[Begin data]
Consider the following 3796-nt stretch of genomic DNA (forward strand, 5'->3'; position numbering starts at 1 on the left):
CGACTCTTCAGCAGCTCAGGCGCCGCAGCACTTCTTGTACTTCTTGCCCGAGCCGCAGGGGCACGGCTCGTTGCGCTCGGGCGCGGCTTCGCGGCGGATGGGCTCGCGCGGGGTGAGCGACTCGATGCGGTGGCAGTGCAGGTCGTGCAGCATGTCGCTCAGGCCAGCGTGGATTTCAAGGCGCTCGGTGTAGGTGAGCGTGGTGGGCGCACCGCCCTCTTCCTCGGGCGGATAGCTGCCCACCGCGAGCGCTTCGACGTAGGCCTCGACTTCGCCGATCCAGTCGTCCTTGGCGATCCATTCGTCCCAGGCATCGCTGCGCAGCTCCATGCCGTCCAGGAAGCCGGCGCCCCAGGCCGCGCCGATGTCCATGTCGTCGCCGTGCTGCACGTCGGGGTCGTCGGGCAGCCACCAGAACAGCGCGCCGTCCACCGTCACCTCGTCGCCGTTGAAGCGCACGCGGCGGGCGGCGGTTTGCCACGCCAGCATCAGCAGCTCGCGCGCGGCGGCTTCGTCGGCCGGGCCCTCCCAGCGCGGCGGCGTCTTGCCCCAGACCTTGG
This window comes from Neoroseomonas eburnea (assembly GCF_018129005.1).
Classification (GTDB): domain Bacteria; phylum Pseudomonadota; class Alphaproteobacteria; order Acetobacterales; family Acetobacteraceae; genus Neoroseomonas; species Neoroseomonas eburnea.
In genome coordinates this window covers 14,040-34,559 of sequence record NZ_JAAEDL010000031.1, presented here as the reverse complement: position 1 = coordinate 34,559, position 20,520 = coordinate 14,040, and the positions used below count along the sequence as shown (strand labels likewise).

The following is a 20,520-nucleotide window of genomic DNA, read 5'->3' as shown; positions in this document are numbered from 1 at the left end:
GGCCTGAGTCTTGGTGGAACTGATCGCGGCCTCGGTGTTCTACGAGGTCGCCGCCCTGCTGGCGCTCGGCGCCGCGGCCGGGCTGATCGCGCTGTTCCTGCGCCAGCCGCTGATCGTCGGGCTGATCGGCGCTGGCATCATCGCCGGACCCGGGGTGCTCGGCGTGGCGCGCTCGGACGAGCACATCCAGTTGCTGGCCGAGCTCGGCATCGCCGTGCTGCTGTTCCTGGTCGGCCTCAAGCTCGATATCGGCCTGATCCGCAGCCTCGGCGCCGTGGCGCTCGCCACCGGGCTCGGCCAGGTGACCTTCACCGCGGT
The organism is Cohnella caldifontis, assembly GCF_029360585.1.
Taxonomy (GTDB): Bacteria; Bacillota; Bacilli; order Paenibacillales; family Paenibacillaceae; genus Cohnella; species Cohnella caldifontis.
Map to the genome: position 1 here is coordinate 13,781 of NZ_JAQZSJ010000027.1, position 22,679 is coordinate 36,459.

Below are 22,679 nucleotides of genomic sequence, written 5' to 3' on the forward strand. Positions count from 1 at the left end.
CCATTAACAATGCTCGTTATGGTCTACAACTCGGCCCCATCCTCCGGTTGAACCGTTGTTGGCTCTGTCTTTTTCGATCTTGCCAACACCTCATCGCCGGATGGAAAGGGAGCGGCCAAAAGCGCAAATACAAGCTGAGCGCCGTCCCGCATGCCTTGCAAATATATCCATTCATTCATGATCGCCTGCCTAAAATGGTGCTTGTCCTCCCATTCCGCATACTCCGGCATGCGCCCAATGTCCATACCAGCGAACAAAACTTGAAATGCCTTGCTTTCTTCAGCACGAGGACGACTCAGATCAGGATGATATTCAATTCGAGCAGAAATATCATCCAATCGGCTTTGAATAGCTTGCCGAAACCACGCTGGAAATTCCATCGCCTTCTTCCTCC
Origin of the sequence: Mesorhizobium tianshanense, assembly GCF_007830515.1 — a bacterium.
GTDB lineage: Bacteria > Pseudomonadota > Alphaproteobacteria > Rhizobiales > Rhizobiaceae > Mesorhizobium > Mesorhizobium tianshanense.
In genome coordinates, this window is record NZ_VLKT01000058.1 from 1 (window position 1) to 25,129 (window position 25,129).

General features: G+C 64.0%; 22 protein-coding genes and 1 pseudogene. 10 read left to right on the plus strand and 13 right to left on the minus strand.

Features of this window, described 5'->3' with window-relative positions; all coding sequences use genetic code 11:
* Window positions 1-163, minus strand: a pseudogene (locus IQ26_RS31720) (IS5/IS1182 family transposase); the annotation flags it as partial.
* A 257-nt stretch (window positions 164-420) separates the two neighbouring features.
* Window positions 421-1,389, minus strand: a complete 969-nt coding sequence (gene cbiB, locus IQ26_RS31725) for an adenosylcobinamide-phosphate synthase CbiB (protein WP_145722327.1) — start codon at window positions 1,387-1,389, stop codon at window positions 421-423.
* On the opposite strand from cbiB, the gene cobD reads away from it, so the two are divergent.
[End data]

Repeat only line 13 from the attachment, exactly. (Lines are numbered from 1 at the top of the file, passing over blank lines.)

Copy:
Origin of the sequence: Mesorhizobium tianshanense, assembly GCF_007830515.1 — a bacterium.